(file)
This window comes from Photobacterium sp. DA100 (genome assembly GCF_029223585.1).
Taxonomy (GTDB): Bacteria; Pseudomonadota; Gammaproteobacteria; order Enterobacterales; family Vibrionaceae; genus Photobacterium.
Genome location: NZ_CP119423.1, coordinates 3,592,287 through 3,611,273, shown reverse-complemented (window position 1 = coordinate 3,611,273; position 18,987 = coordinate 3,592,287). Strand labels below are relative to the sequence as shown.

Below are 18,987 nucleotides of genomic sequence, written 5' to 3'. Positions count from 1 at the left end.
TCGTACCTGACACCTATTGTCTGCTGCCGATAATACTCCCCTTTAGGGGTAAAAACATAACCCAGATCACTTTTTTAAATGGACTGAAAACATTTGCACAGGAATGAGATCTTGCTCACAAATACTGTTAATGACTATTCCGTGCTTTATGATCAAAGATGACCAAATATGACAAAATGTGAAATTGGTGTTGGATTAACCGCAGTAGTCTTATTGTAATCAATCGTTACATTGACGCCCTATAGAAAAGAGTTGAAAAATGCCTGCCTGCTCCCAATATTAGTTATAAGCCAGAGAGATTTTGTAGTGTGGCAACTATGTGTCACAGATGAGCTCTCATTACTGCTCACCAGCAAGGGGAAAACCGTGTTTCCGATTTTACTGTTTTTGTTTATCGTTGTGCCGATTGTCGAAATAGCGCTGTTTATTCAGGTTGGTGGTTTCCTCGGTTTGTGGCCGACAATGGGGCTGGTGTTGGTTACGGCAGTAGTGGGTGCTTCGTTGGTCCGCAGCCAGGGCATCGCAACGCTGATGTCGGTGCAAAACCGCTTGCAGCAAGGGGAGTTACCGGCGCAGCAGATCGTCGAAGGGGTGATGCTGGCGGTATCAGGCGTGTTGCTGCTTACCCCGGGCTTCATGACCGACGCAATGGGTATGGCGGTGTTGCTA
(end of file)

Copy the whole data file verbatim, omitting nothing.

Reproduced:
This window comes from Photobacterium sp. DA100 (genome assembly GCF_029223585.1).
Taxonomy (GTDB): Bacteria; Pseudomonadota; Gammaproteobacteria; order Enterobacterales; family Vibrionaceae; genus Photobacterium.
Genome location: NZ_CP119423.1, coordinates 3,592,287 through 3,611,273, shown reverse-complemented (window position 1 = coordinate 3,611,273; position 18,987 = coordinate 3,592,287). Strand labels below are relative to the sequence as shown.

Below are 18,987 nucleotides of genomic sequence, written 5' to 3'. Positions count from 1 at the left end.
TCGTACCTGACACCTATTGTCTGCTGCCGATAATACTCCCCTTTAGGGGTAAAAACATAACCCAGATCACTTTTTTAAATGGACTGAAAACATTTGCACAGGAATGAGATCTTGCTCACAAATACTGTTAATGACTATTCCGTGCTTTATGATCAAAGATGACCAAATATGACAAAATGTGAAATTGGTGTTGGATTAACCGCAGTAGTCTTATTGTAATCAATCGTTACATTGACGCCCTATAGAAAAGAGTTGAAAAATGCCTGCCTGCTCCCAATATTAGTTATAAGCCAGAGAGATTTTGTAGTGTGGCAACTATGTGTCACAGATGAGCTCTCATTACTGCTCACCAGCAAGGGGAAAACCGTGTTTCCGATTTTACTGTTTTTGTTTATCGTTGTGCCGATTGTCGAAATAGCGCTGTTTATTCAGGTTGGTGGTTTCCTCGGTTTGTGGCCGACAATGGGGCTGGTGTTGGTTACGGCAGTAGTGGGTGCTTCGTTGGTCCGCAGCCAGGGCATCGCAACGCTGATGTCGGTGCAAAACCGCTTGCAGCAAGGGGAGTTACCGGCGCAGCAGATCGTCGAAGGGGTGATGCTGGCGGTATCAGGCGTGTTGCTGCTTACCCCGGGCTTCATGACCGACGCAATGGGTATGGCGGTGTTGCTA